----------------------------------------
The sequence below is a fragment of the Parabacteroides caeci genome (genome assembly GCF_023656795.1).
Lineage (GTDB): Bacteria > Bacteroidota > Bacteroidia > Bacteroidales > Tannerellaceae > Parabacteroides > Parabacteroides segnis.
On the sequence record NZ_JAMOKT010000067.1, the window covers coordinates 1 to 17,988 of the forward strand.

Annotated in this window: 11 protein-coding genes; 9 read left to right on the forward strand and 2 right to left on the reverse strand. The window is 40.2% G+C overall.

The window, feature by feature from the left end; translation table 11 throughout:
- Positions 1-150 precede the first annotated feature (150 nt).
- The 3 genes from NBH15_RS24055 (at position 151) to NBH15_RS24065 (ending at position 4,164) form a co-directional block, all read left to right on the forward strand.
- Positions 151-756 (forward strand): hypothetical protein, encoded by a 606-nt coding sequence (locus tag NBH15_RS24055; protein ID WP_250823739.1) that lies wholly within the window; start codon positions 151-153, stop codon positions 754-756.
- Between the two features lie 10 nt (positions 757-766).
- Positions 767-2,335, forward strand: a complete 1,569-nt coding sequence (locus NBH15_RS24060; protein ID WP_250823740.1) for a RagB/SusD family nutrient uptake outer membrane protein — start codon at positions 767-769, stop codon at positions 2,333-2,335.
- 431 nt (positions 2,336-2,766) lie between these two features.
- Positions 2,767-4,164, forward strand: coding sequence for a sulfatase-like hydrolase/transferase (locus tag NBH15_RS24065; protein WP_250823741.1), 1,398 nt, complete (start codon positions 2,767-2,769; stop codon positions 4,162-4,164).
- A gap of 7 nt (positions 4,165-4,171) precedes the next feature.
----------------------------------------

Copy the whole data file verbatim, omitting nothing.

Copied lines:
The sequence below is a fragment of the Parabacteroides caeci genome (genome assembly GCF_023656795.1).
Lineage (GTDB): Bacteria > Bacteroidota > Bacteroidia > Bacteroidales > Tannerellaceae > Parabacteroides > Parabacteroides segnis.
On the sequence record NZ_JAMOKT010000067.1, the window covers coordinates 1 to 17,988 of the forward strand.

Annotated in this window: 11 protein-coding genes; 9 read left to right on the forward strand and 2 right to left on the reverse strand. The window is 40.2% G+C overall.

The window, feature by feature from the left end; translation table 11 throughout:
- Positions 1-150 precede the first annotated feature (150 nt).
- The 3 genes from NBH15_RS24055 (at position 151) to NBH15_RS24065 (ending at position 4,164) form a co-directional block, all read left to right on the forward strand.
- Positions 151-756 (forward strand): hypothetical protein, encoded by a 606-nt coding sequence (locus tag NBH15_RS24055; protein ID WP_250823739.1) that lies wholly within the window; start codon positions 151-153, stop codon positions 754-756.
- Between the two features lie 10 nt (positions 757-766).
- Positions 767-2,335, forward strand: a complete 1,569-nt coding sequence (locus NBH15_RS24060; protein ID WP_250823740.1) for a RagB/SusD family nutrient uptake outer membrane protein — start codon at positions 767-769, stop codon at positions 2,333-2,335.
- 431 nt (positions 2,336-2,766) lie between these two features.
- Positions 2,767-4,164, forward strand: coding sequence for a sulfatase-like hydrolase/transferase (locus tag NBH15_RS24065; protein WP_250823741.1), 1,398 nt, complete (start codon positions 2,767-2,769; stop codon positions 4,162-4,164).
- A gap of 7 nt (positions 4,165-4,171) precedes the next feature.